Eric Heffer - a belligerent left-winger - broke the news. On the way in to a shadow cabinet meeting, he complained that the Guardian was about to report that I was considering leaving the Labour Party. Protestations that I had no idea what he was talking about were brushed aside. After the meeting, David Owen explained Heffer's error. Owen, Shirley Williams and Bill Rodgers had written an article about the need for Labour to end its antagonism to the European Community. It ended with what amounted to a threat. If they had to make a choice between Europe and Labour, the authors would choose Europe. "We knew," he said correctly, "that you agreed about Europe but wouldn't go along with the warning."
That was the only direct conversation I had with the "Gang of Four". Personal contact was limited to more junior defectors who chose to assure me that they would never split the party. As the rumours of rift began to grow, there were emotional and sometimes acrimonious meetings in committee rooms. Significantly, the discussions were rarely about principles and policies. The issues that concerned the putative apostates were Labour's prospects of ever winning another election and the party's likely future leaders. If Roy Jenkins had not been in Brussels, the argument would have been more elevated.
The stories that loyalists "cut old friends dead in the street" and "crossed the road to avoid speaking to them" are not so much exaggerations as inventions; when they could no longer claim to be prophets, some of the Gang of Four's adherents wanted to be martyrs. But there was bound to be friction. Three years earlier we had all been Labour. After the foundation of the SDP, old comrades became committed to the party's destruction. Those of us who still believed that Labour was the party most likely to achieve our hopes for society could hardly be expected to wish its new enemies God's speed.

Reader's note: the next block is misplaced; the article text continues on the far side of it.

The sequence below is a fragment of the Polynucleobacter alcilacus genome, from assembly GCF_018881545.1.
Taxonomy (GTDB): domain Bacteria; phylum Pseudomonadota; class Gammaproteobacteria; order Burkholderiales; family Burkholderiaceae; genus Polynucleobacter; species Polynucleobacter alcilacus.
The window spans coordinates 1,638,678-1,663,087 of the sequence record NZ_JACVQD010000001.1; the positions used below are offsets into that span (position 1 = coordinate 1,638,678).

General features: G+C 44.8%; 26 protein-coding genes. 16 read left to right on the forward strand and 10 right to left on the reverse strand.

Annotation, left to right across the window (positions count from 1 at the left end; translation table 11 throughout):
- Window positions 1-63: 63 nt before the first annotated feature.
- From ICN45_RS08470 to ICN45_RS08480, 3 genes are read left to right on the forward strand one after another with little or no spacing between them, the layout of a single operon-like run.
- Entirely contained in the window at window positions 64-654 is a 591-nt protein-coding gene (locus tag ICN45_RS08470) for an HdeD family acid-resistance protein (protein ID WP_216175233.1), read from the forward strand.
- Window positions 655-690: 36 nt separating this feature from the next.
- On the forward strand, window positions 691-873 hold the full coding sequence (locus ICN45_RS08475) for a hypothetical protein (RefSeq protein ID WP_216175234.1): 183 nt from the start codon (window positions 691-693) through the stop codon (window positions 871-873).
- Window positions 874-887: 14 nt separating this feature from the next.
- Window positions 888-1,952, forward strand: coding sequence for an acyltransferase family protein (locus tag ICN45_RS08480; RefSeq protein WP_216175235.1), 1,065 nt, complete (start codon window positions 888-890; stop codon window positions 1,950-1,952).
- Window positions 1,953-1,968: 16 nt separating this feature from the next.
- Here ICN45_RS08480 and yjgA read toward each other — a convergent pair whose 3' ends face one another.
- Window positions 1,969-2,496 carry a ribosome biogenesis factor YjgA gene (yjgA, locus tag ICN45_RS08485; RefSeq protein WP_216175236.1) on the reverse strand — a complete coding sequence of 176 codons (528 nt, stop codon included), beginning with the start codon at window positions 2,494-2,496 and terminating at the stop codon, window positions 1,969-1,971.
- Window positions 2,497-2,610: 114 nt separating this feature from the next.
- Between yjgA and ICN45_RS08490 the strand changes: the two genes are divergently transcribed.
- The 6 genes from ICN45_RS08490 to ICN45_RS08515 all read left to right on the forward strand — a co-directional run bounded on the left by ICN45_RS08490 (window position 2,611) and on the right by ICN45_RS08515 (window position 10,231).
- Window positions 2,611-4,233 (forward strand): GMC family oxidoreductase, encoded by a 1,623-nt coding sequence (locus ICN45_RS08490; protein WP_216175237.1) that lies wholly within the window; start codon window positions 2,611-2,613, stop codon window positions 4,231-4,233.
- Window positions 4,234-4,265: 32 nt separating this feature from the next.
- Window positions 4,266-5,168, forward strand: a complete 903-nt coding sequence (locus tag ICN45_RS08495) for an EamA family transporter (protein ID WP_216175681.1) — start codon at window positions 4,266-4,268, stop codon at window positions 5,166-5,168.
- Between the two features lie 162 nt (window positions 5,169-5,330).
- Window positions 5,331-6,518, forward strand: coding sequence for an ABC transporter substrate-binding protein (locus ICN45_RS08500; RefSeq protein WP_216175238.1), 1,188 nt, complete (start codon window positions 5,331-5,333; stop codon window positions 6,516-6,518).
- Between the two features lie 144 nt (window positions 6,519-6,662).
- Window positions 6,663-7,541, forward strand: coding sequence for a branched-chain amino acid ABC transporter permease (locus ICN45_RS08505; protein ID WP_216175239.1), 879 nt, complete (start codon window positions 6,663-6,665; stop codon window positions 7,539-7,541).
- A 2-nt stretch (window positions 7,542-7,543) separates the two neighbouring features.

My attitude towards individuals varied according to my assessment of motives. Roy Jenkins and I remained friends throughout. Most of my anger was directed towards the half-dozen MPs who stayed Labour long enough to vote for Michael Foot, the leadership candidate they thought would ensure the party's defeat. For the MPs who left Labour because they had been deselected by their constituency parties, I felt only pity and contempt. The people I most despised were those who, although social democrat in heart and head, had no stomach for the battle to move the party back into the mainstream and hoped to find a more comfortable way of remaining in politics.
Shirley Williams, whose views I had thought identical to mine, lost her seat in 1979 and, as I recall, we did not meet between the split and the 1983 general election. We were reunited in a small plane flying to London after a television debate. That night, Labour and the SDP-Liberal Alliance were neck and neck in the polls. Shirley predicted that Labour would come third in the popular vote and be extinguished. I ridiculed a prediction that I feared would come true. I had already decided that, if Labour sank, I would go down with the ship, but it still seemed right to "fight, and fight, and fight again, to save the party" from extremism.
That is what a handful of us did. As history shows, the fight was won.